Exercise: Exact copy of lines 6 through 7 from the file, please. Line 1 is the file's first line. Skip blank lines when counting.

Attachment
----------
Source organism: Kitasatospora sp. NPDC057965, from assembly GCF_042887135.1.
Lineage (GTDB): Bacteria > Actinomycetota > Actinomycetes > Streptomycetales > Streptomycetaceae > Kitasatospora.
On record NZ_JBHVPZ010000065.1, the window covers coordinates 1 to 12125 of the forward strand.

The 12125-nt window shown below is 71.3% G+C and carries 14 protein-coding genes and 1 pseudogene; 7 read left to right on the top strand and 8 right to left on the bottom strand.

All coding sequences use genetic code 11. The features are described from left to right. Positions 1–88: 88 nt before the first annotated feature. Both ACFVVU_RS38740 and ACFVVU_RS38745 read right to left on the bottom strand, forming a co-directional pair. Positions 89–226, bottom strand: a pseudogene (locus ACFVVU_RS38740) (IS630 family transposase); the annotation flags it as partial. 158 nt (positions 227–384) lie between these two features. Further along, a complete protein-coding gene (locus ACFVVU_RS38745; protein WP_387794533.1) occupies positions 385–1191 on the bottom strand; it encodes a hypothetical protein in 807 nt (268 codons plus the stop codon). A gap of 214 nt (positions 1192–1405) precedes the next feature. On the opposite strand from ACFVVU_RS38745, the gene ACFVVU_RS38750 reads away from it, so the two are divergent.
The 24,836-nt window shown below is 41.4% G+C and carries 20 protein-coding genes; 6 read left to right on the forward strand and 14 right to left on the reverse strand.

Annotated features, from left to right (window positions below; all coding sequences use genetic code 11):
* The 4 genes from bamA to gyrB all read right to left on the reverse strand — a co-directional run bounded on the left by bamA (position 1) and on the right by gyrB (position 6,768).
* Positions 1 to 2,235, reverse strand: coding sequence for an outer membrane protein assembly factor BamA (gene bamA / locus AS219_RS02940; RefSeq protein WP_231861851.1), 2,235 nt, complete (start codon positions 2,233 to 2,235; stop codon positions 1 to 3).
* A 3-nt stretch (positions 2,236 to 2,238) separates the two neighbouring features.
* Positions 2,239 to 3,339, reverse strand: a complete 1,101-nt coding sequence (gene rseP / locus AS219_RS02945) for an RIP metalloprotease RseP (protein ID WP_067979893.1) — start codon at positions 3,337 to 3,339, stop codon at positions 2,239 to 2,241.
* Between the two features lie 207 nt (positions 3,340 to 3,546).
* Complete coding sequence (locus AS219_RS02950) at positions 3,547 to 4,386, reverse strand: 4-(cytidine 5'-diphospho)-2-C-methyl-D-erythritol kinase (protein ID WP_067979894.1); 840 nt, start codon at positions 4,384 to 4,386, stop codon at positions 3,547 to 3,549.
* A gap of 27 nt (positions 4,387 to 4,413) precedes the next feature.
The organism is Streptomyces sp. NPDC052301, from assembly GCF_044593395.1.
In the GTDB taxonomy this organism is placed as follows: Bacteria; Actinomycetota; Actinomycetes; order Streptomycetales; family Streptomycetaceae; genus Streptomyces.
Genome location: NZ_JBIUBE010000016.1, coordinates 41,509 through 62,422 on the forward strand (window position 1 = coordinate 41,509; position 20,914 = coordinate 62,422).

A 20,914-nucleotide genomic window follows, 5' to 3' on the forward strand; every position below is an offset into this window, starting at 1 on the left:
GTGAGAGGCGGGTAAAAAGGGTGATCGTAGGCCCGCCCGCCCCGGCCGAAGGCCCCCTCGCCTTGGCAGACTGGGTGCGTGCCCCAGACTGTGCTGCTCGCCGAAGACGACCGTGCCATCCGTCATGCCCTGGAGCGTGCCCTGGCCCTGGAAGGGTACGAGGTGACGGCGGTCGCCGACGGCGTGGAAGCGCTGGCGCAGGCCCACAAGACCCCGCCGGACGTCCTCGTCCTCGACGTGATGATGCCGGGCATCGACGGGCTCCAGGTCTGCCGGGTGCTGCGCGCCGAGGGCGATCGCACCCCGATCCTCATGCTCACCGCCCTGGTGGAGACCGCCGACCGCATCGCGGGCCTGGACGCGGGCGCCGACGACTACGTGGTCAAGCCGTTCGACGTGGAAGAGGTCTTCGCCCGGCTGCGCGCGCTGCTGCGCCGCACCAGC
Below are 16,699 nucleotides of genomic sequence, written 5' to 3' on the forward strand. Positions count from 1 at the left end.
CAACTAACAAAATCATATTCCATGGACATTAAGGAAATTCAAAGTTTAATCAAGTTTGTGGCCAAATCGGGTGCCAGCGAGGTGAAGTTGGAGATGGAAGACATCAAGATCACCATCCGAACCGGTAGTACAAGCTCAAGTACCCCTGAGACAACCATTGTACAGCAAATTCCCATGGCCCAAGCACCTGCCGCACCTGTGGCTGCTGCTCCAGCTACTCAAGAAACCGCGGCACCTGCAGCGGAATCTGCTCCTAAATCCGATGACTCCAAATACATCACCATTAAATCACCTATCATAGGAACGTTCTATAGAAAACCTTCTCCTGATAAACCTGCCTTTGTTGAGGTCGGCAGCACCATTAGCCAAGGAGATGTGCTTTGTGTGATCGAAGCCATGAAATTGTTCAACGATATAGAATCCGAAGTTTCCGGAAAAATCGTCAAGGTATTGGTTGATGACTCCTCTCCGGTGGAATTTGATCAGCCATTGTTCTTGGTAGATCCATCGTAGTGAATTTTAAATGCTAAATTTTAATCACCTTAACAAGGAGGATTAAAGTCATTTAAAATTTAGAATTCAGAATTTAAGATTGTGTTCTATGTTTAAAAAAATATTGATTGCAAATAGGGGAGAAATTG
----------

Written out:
The 24,836-nt window shown below is 41.4% G+C and carries 20 protein-coding genes; 6 read left to right on the forward strand and 14 right to left on the reverse strand.

Annotated features, from left to right (window positions below; all coding sequences use genetic code 11):